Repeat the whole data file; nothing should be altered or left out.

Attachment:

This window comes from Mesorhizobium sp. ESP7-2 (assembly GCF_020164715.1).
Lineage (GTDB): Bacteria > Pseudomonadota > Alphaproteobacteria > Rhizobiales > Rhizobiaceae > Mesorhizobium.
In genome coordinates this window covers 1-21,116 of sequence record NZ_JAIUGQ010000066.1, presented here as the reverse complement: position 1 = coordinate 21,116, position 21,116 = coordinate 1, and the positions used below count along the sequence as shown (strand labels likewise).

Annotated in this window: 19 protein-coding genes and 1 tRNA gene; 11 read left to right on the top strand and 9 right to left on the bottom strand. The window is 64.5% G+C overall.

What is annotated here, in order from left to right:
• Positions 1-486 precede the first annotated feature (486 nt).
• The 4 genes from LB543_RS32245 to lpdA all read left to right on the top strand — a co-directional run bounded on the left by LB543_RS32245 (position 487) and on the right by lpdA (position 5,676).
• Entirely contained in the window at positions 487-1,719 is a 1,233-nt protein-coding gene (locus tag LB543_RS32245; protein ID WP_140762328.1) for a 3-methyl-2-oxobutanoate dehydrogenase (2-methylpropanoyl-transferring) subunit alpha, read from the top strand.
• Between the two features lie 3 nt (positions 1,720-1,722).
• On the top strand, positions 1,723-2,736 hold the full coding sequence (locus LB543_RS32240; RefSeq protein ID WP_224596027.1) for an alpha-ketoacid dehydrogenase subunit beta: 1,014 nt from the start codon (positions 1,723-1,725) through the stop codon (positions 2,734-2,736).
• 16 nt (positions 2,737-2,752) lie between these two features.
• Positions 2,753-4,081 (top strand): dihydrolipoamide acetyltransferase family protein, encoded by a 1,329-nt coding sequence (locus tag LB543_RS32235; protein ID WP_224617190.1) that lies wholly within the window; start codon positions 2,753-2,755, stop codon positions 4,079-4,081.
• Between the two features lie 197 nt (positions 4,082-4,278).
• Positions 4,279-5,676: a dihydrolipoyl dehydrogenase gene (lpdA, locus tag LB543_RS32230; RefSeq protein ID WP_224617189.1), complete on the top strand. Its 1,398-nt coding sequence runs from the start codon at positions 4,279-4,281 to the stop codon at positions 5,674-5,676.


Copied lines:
This window comes from Mesorhizobium sp. ESP7-2 (assembly GCF_020164715.1).
Lineage (GTDB): Bacteria > Pseudomonadota > Alphaproteobacteria > Rhizobiales > Rhizobiaceae > Mesorhizobium.
In genome coordinates this window covers 1-21,116 of sequence record NZ_JAIUGQ010000066.1, presented here as the reverse complement: position 1 = coordinate 21,116, position 21,116 = coordinate 1, and the positions used below count along the sequence as shown (strand labels likewise).

Annotated in this window: 19 protein-coding genes and 1 tRNA gene; 11 read left to right on the top strand and 9 right to left on the bottom strand. The window is 64.5% G+C overall.

What is annotated here, in order from left to right:
• Positions 1-486 precede the first annotated feature (486 nt).
• The 4 genes from LB543_RS32245 to lpdA all read left to right on the top strand — a co-directional run bounded on the left by LB543_RS32245 (position 487) and on the right by lpdA (position 5,676).
• Entirely contained in the window at positions 487-1,719 is a 1,233-nt protein-coding gene (locus tag LB543_RS32245; protein ID WP_140762328.1) for a 3-methyl-2-oxobutanoate dehydrogenase (2-methylpropanoyl-transferring) subunit alpha, read from the top strand.
• Between the two features lie 3 nt (positions 1,720-1,722).
• On the top strand, positions 1,723-2,736 hold the full coding sequence (locus LB543_RS32240; RefSeq protein ID WP_224596027.1) for an alpha-ketoacid dehydrogenase subunit beta: 1,014 nt from the start codon (positions 1,723-1,725) through the stop codon (positions 2,734-2,736).
• 16 nt (positions 2,737-2,752) lie between these two features.
• Positions 2,753-4,081 (top strand): dihydrolipoamide acetyltransferase family protein, encoded by a 1,329-nt coding sequence (locus tag LB543_RS32235; protein ID WP_224617190.1) that lies wholly within the window; start codon positions 2,753-2,755, stop codon positions 4,079-4,081.
• Between the two features lie 197 nt (positions 4,082-4,278).
• Positions 4,279-5,676: a dihydrolipoyl dehydrogenase gene (lpdA, locus tag LB543_RS32230; RefSeq protein ID WP_224617189.1), complete on the top strand. Its 1,398-nt coding sequence runs from the start codon at positions 4,279-4,281 to the stop codon at positions 5,674-5,676.